Underpinning this activity is a layer of reflection using blogs and social media posts that learners can use to explain and identify what works in their social activities and what they have learnt. This is a process of development in which learners are expected to post content as they go along, so that they can incorporate their experiences and the comments and feedback that they are receiving from other learners on the module. As this is a social activity learners can look at each other’s blogs and are able to make improvements and changes to their style of blogging based on what they have seen that other people are writing. It’s a very social way of learning that doesn’t require a heavy-handed teacher to be pushing learners to do thing in a specific way and in line with a set of regulations.
As part of the process of reflection I’ve asked learners to include a reflective video blog, lasting about two minutes, in which they tell me what they have learnt. A couple of weeks ago we spent some time in the workshop looking at how these kind of video blogs work, and how they are understood by people watching them. Things like body language, eye movement and relating an extended set of thoughts emerged as fascinating things to watch out for, and to learn from. I got this idea from the videos that I’ve been making myself to introduce and summarise the topics that are being discussed in the lectures each week. This is part of the DMU Universal Design for Learning scheme, which seeks to make learning as accessible as possible for learners.
It was a revelation to me that I gained and learnt from making these videos, as it’s almost impossible to get feedback from colleagues as to the suitability of the lecture content I’m producing. We are all pressed for time, and the informal reflexive conversations that we used to hold over a cup of tea are less likely to happen. So checking-in with myself by recording these videos each week has been a great help. Hopefully learners will find the techniques of video-blogging to be equally as useful and an effective way to enhance their self-directed learning.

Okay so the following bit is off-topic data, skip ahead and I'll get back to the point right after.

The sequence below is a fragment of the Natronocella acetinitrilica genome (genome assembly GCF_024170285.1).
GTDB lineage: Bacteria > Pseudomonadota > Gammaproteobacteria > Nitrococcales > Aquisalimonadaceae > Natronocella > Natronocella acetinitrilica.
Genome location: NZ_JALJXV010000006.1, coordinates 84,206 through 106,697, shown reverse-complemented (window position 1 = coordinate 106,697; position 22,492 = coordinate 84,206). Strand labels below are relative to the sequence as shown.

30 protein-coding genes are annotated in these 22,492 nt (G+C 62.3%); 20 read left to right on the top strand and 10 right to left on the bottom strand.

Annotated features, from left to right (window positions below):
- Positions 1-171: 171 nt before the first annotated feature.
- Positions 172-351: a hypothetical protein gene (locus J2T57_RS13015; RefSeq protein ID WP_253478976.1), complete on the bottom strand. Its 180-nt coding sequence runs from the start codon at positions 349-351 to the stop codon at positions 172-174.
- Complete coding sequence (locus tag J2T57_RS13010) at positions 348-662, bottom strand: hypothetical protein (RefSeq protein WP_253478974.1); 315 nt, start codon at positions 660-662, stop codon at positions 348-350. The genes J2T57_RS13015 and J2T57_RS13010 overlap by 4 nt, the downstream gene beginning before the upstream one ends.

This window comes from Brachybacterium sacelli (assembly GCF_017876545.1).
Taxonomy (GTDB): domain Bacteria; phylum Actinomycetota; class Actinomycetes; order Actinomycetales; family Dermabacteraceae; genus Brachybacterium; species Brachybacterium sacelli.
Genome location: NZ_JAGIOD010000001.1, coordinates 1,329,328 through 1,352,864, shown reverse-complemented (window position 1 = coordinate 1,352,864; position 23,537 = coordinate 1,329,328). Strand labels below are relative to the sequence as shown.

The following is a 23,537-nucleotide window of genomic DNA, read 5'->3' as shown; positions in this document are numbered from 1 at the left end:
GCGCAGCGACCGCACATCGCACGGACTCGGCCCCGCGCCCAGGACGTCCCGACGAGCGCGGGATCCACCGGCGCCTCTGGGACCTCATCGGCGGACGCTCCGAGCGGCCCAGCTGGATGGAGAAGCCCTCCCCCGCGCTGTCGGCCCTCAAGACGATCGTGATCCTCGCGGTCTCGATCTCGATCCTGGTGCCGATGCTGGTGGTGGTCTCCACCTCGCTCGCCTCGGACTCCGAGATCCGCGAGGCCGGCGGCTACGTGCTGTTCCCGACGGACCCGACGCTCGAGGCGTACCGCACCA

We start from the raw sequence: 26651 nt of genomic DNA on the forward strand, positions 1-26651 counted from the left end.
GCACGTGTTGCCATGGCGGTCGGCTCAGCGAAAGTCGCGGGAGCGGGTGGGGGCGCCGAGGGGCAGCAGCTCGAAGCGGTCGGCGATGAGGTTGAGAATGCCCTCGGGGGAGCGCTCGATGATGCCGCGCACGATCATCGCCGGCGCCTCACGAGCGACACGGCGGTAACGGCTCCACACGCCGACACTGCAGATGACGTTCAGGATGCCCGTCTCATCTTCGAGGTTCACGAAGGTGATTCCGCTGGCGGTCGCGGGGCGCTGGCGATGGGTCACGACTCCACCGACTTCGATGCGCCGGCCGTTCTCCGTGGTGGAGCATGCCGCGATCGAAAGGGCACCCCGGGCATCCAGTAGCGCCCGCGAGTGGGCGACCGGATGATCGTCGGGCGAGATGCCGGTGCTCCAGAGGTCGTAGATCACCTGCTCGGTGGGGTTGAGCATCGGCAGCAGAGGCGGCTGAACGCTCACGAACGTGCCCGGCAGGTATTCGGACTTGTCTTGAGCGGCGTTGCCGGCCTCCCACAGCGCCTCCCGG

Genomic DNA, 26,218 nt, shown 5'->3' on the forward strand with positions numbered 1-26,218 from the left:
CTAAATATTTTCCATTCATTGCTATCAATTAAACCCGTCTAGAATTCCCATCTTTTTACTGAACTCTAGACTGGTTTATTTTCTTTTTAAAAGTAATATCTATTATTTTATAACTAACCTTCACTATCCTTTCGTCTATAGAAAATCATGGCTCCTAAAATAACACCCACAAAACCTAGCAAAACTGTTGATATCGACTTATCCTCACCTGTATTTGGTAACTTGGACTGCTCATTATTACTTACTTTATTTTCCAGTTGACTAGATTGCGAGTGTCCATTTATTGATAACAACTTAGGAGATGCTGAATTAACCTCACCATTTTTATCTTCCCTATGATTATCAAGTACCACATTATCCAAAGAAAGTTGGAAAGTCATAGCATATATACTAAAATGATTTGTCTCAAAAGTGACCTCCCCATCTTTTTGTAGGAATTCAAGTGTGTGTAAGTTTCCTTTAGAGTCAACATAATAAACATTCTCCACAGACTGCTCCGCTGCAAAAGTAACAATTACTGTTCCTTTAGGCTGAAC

It’s also been interesting to experiment with different sensory-based techniques of learning, such as the Talkaoke session that we held, and the play-dough session. The dominant mode of information delivery in most learning sessions tends to be auditory and visual. What has been interesting has been the introduction of kinaesthetic, modelling, schematic and discursive forms of learning that go beyond the simple and well-tired techniques of ‘chalk-and-talk’.
At the end of the day, what I’m trying to achieve is confidence in extended thinking. This is why I’m still a fan of hand-written exams, because it’s an opportunity to engage the hand and the brain in a different kind of thought process, one that brings out a deeper form of thinking that can’t be deflected so easily by interactive media, the cut-and-paste mentality of writing, and the always-on media consumption that is encouraged these days. Sitting and contemplating is a difficult thing to do, but if we learn how to do it well, then we gain maturity and become something more authentic in the process. People who can look at a situation, evaluate it and develop an analysis, rather than just accepting it at face value.
I’ve got some ideas of how I want to develop these forms of learning practice, so I’ll keep posting blogs and videos that explain how these might work and be incorporate into the modules in the future.